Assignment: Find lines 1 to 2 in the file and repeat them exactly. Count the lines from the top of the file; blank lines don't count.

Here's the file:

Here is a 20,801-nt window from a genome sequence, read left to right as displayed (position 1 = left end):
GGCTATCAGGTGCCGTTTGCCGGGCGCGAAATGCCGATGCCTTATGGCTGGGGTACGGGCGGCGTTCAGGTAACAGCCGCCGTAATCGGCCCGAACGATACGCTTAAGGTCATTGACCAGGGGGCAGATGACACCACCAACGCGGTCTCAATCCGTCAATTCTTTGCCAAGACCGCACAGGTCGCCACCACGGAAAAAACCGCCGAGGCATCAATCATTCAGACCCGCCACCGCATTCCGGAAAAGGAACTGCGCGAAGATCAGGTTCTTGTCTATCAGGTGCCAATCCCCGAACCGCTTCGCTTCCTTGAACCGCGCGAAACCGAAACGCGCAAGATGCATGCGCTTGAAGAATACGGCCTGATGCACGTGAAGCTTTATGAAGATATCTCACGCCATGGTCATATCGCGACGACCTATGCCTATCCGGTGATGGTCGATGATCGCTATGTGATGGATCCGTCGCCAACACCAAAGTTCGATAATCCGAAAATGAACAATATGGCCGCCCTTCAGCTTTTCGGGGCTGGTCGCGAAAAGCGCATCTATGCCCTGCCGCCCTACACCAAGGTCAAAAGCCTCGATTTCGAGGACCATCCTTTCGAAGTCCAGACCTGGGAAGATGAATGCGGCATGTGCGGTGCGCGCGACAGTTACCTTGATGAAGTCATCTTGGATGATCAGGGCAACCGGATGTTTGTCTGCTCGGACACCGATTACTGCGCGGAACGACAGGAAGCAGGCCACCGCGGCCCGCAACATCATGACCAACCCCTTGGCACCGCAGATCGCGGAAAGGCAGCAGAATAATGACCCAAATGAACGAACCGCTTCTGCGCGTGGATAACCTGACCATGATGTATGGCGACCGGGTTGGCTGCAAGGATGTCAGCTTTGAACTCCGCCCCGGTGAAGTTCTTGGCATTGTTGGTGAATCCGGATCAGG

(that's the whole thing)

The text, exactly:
Here is a 20,801-nt window from a genome sequence, read left to right as displayed (position 1 = left end):
GGCTATCAGGTGCCGTTTGCCGGGCGCGAAATGCCGATGCCTTATGGCTGGGGTACGGGCGGCGTTCAGGTAACAGCCGCCGTAATCGGCCCGAACGATACGCTTAAGGTCATTGACCAGGGGGCAGATGACACCACCAACGCGGTCTCAATCCGTCAATTCTTTGCCAAGACCGCACAGGTCGCCACCACGGAAAAAACCGCCGAGGCATCAATCATTCAGACCCGCCACCGCATTCCGGAAAAGGAACTGCGCGAAGATCAGGTTCTTGTCTATCAGGTGCCAATCCCCGAACCGCTTCGCTTCCTTGAACCGCGCGAAACCGAAACGCGCAAGATGCATGCGCTTGAAGAATACGGCCTGATGCACGTGAAGCTTTATGAAGATATCTCACGCCATGGTCATATCGCGACGACCTATGCCTATCCGGTGATGGTCGATGATCGCTATGTGATGGATCCGTCGCCAACACCAAAGTTCGATAATCCGAAAATGAACAATATGGCCGCCCTTCAGCTTTTCGGGGCTGGTCGCGAAAAGCGCATCTATGCCCTGCCGCCCTACACCAAGGTCAAAAGCCTCGATTTCGAGGACCATCCTTTCGAAGTCCAGACCTGGGAAGATGAATGCGGCATGTGCGGTGCGCGCGACAGTTACCTTGATGAAGTCATCTTGGATGATCAGGGCAACCGGATGTTTGTCTGCTCGGACACCGATTACTGCGCGGAACGACAGGAAGCAGGCCACCGCGGCCCGCAACATCATGACCAACCCCTTGGCACCGCAGATCGCGGAAAGGCAGCAGAATAATGACCCAAATGAACGAACCGCTTCTGCGCGTGGATAACCTGACCATGATGTATGGCGACCGGGTTGGCTGCAAGGATGTCAGCTTTGAACTCCGCCCCGGTGAAGTTCTTGGCATTGTTGGTGAATCCGGATCAGG